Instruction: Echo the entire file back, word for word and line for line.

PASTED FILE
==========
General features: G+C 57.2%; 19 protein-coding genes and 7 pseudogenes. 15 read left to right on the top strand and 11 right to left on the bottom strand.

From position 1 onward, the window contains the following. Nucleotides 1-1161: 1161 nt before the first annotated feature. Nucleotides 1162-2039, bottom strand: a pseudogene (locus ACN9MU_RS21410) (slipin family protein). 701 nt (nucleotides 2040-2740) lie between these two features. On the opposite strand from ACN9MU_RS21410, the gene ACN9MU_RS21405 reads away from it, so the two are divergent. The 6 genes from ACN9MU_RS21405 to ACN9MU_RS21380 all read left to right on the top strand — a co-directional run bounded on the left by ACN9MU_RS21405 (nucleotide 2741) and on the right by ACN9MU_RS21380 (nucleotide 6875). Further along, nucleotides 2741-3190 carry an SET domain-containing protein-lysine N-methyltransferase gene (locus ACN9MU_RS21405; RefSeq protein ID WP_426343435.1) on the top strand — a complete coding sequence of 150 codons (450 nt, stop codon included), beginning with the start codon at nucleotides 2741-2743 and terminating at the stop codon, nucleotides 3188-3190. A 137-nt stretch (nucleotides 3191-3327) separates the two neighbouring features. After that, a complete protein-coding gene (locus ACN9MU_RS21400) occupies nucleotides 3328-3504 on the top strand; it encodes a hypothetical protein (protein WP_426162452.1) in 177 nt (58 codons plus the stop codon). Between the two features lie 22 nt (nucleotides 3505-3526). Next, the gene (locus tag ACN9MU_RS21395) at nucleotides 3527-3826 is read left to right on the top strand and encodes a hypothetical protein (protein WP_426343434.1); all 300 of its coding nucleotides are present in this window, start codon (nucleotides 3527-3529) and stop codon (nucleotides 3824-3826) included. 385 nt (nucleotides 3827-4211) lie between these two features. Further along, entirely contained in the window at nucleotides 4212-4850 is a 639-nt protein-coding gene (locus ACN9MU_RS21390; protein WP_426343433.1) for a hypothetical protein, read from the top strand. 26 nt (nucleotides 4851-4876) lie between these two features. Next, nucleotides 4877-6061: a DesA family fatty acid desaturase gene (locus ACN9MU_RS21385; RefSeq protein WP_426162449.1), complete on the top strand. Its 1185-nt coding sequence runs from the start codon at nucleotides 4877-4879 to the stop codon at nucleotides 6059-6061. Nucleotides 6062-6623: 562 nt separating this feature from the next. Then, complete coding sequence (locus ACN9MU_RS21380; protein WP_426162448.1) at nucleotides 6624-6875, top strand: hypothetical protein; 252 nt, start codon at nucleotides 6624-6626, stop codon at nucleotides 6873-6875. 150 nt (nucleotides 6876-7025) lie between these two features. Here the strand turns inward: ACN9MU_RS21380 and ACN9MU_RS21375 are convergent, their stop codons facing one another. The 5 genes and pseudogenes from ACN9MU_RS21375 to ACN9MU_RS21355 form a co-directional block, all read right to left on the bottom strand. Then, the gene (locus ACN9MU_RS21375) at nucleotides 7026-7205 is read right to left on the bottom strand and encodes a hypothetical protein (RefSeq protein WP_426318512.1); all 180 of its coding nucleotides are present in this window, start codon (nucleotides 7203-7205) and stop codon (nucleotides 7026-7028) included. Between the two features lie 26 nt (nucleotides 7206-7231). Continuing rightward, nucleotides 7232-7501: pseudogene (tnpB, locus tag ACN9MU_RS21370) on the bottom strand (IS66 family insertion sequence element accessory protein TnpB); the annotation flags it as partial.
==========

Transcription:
General features: G+C 57.2%; 19 protein-coding genes and 7 pseudogenes. 15 read left to right on the top strand and 11 right to left on the bottom strand.

From position 1 onward, the window contains the following. Nucleotides 1-1161: 1161 nt before the first annotated feature. Nucleotides 1162-2039, bottom strand: a pseudogene (locus ACN9MU_RS21410) (slipin family protein). 701 nt (nucleotides 2040-2740) lie between these two features. On the opposite strand from ACN9MU_RS21410, the gene ACN9MU_RS21405 reads away from it, so the two are divergent. The 6 genes from ACN9MU_RS21405 to ACN9MU_RS21380 all read left to right on the top strand — a co-directional run bounded on the left by ACN9MU_RS21405 (nucleotide 2741) and on the right by ACN9MU_RS21380 (nucleotide 6875). Further along, nucleotides 2741-3190 carry an SET domain-containing protein-lysine N-methyltransferase gene (locus ACN9MU_RS21405; RefSeq protein ID WP_426343435.1) on the top strand — a complete coding sequence of 150 codons (450 nt, stop codon included), beginning with the start codon at nucleotides 2741-2743 and terminating at the stop codon, nucleotides 3188-3190. A 137-nt stretch (nucleotides 3191-3327) separates the two neighbouring features. After that, a complete protein-coding gene (locus ACN9MU_RS21400) occupies nucleotides 3328-3504 on the top strand; it encodes a hypothetical protein (protein WP_426162452.1) in 177 nt (58 codons plus the stop codon). Between the two features lie 22 nt (nucleotides 3505-3526). Next, the gene (locus tag ACN9MU_RS21395) at nucleotides 3527-3826 is read left to right on the top strand and encodes a hypothetical protein (protein WP_426343434.1); all 300 of its coding nucleotides are present in this window, start codon (nucleotides 3527-3529) and stop codon (nucleotides 3824-3826) included. 385 nt (nucleotides 3827-4211) lie between these two features. Further along, entirely contained in the window at nucleotides 4212-4850 is a 639-nt protein-coding gene (locus ACN9MU_RS21390; protein WP_426343433.1) for a hypothetical protein, read from the top strand. 26 nt (nucleotides 4851-4876) lie between these two features. Next, nucleotides 4877-6061: a DesA family fatty acid desaturase gene (locus ACN9MU_RS21385; RefSeq protein WP_426162449.1), complete on the top strand. Its 1185-nt coding sequence runs from the start codon at nucleotides 4877-4879 to the stop codon at nucleotides 6059-6061. Nucleotides 6062-6623: 562 nt separating this feature from the next. Then, complete coding sequence (locus ACN9MU_RS21380; protein WP_426162448.1) at nucleotides 6624-6875, top strand: hypothetical protein; 252 nt, start codon at nucleotides 6624-6626, stop codon at nucleotides 6873-6875. 150 nt (nucleotides 6876-7025) lie between these two features. Here the strand turns inward: ACN9MU_RS21380 and ACN9MU_RS21375 are convergent, their stop codons facing one another. The 5 genes and pseudogenes from ACN9MU_RS21375 to ACN9MU_RS21355 form a co-directional block, all read right to left on the bottom strand. Then, the gene (locus ACN9MU_RS21375) at nucleotides 7026-7205 is read right to left on the bottom strand and encodes a hypothetical protein (RefSeq protein WP_426318512.1); all 180 of its coding nucleotides are present in this window, start codon (nucleotides 7203-7205) and stop codon (nucleotides 7026-7028) included. Between the two features lie 26 nt (nucleotides 7206-7231). Continuing rightward, nucleotides 7232-7501: pseudogene (tnpB, locus tag ACN9MU_RS21370) on the bottom strand (IS66 family insertion sequence element accessory protein TnpB); the annotation flags it as partial.